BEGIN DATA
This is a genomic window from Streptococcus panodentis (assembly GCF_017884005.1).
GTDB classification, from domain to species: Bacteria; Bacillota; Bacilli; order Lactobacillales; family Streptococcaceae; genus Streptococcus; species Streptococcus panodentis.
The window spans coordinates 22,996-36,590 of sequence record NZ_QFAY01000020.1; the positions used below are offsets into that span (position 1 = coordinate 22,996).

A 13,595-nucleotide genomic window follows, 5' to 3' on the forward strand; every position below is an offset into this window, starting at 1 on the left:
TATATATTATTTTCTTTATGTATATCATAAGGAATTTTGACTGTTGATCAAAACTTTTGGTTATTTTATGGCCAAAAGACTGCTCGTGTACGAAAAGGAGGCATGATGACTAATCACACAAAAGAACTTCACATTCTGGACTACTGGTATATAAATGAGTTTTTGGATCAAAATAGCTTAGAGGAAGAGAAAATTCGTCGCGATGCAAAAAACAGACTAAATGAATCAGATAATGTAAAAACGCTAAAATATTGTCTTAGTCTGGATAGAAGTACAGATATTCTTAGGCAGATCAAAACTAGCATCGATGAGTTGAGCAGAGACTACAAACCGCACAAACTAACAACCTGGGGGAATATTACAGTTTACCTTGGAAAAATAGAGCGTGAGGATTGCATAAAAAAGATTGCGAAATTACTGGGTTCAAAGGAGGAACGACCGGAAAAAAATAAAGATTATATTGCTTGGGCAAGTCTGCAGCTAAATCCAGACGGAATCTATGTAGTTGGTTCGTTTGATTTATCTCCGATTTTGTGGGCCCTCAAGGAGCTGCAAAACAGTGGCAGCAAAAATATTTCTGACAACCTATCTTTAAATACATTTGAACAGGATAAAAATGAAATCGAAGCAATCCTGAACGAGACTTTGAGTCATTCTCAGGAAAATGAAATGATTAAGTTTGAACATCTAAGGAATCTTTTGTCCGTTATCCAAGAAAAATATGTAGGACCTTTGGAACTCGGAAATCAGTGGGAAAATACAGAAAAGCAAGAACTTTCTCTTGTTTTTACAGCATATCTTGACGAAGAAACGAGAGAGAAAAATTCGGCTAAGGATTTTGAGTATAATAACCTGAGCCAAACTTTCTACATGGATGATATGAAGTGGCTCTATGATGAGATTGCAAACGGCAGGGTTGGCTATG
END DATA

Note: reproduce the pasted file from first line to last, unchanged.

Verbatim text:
This is a genomic window from Streptococcus panodentis (assembly GCF_017884005.1).
GTDB classification, from domain to species: Bacteria; Bacillota; Bacilli; order Lactobacillales; family Streptococcaceae; genus Streptococcus; species Streptococcus panodentis.
The window spans coordinates 22,996-36,590 of sequence record NZ_QFAY01000020.1; the positions used below are offsets into that span (position 1 = coordinate 22,996).

A 13,595-nucleotide genomic window follows, 5' to 3' on the forward strand; every position below is an offset into this window, starting at 1 on the left:
TATATATTATTTTCTTTATGTATATCATAAGGAATTTTGACTGTTGATCAAAACTTTTGGTTATTTTATGGCCAAAAGACTGCTCGTGTACGAAAAGGAGGCATGATGACTAATCACACAAAAGAACTTCACATTCTGGACTACTGGTATATAAATGAGTTTTTGGATCAAAATAGCTTAGAGGAAGAGAAAATTCGTCGCGATGCAAAAAACAGACTAAATGAATCAGATAATGTAAAAACGCTAAAATATTGTCTTAGTCTGGATAGAAGTACAGATATTCTTAGGCAGATCAAAACTAGCATCGATGAGTTGAGCAGAGACTACAAACCGCACAAACTAACAACCTGGGGGAATATTACAGTTTACCTTGGAAAAATAGAGCGTGAGGATTGCATAAAAAAGATTGCGAAATTACTGGGTTCAAAGGAGGAACGACCGGAAAAAAATAAAGATTATATTGCTTGGGCAAGTCTGCAGCTAAATCCAGACGGAATCTATGTAGTTGGTTCGTTTGATTTATCTCCGATTTTGTGGGCCCTCAAGGAGCTGCAAAACAGTGGCAGCAAAAATATTTCTGACAACCTATCTTTAAATACATTTGAACAGGATAAAAATGAAATCGAAGCAATCCTGAACGAGACTTTGAGTCATTCTCAGGAAAATGAAATGATTAAGTTTGAACATCTAAGGAATCTTTTGTCCGTTATCCAAGAAAAATATGTAGGACCTTTGGAACTCGGAAATCAGTGGGAAAATACAGAAAAGCAAGAACTTTCTCTTGTTTTTACAGCATATCTTGACGAAGAAACGAGAGAGAAAAATTCGGCTAAGGATTTTGAGTATAATAACCTGAGCCAAACTTTCTACATGGATGATATGAAGTGGCTCTATGATGAGATTGCAAACGGCAGGGTTGGCTATG